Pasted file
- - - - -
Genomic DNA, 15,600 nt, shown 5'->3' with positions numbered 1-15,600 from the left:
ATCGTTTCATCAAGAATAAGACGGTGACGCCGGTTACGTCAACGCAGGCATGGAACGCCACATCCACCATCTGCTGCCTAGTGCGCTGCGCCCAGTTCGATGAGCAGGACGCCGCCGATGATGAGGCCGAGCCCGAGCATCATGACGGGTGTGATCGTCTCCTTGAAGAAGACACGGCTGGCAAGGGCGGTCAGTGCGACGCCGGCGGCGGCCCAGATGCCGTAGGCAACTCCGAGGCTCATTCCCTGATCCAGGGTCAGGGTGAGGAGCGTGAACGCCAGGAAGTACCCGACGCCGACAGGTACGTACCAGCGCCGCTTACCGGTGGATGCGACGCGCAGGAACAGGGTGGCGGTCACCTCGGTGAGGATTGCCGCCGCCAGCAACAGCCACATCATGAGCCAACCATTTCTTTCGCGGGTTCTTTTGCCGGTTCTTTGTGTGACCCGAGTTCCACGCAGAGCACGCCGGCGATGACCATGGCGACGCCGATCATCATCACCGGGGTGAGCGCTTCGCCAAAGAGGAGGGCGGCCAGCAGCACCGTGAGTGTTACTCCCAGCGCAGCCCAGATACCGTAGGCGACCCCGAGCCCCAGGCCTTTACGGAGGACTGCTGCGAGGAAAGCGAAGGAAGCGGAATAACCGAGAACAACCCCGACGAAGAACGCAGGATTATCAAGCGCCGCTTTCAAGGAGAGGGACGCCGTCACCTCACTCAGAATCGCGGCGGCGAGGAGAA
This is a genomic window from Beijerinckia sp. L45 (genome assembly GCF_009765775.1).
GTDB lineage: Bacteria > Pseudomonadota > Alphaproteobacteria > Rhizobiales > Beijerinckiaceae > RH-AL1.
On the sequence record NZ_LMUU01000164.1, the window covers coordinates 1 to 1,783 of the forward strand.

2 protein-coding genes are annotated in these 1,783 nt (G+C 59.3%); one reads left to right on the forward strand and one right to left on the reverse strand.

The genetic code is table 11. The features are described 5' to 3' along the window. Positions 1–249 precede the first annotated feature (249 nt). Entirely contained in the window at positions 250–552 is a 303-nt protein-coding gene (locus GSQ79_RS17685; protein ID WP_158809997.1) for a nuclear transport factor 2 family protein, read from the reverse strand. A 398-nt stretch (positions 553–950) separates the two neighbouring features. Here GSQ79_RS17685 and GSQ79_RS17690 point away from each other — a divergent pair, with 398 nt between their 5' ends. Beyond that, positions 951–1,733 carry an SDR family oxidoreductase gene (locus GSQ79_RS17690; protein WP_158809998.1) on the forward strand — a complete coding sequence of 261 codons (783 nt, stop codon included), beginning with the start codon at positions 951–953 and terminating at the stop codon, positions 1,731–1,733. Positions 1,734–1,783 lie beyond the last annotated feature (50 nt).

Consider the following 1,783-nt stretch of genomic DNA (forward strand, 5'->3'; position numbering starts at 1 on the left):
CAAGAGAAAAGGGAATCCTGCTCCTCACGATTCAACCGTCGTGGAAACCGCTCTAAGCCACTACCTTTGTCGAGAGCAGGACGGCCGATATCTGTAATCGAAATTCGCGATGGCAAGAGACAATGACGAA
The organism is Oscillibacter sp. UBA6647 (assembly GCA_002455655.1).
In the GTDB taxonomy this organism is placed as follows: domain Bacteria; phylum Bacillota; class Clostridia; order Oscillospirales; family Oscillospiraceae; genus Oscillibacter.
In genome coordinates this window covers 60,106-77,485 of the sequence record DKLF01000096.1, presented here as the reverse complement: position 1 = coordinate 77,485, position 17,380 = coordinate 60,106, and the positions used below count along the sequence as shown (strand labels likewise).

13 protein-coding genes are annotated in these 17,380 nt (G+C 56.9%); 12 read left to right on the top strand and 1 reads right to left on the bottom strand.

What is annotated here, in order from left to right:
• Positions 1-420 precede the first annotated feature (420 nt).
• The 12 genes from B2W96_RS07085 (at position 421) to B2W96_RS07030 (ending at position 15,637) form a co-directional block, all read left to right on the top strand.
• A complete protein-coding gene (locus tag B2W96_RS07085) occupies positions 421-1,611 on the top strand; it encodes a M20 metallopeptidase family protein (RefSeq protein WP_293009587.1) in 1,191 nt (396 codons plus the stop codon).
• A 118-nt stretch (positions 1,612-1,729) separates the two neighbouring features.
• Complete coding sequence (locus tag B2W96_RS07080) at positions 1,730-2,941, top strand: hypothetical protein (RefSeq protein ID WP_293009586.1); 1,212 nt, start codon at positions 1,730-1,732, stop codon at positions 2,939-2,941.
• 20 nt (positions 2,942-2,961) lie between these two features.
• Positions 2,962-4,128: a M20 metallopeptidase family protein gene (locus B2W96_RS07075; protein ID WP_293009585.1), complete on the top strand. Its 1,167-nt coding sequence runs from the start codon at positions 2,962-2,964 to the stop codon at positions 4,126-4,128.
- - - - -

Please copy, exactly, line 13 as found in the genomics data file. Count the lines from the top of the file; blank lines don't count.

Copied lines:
13 protein-coding genes are annotated in these 17,380 nt (G+C 56.9%); 12 read left to right on the top strand and 1 reads right to left on the bottom strand.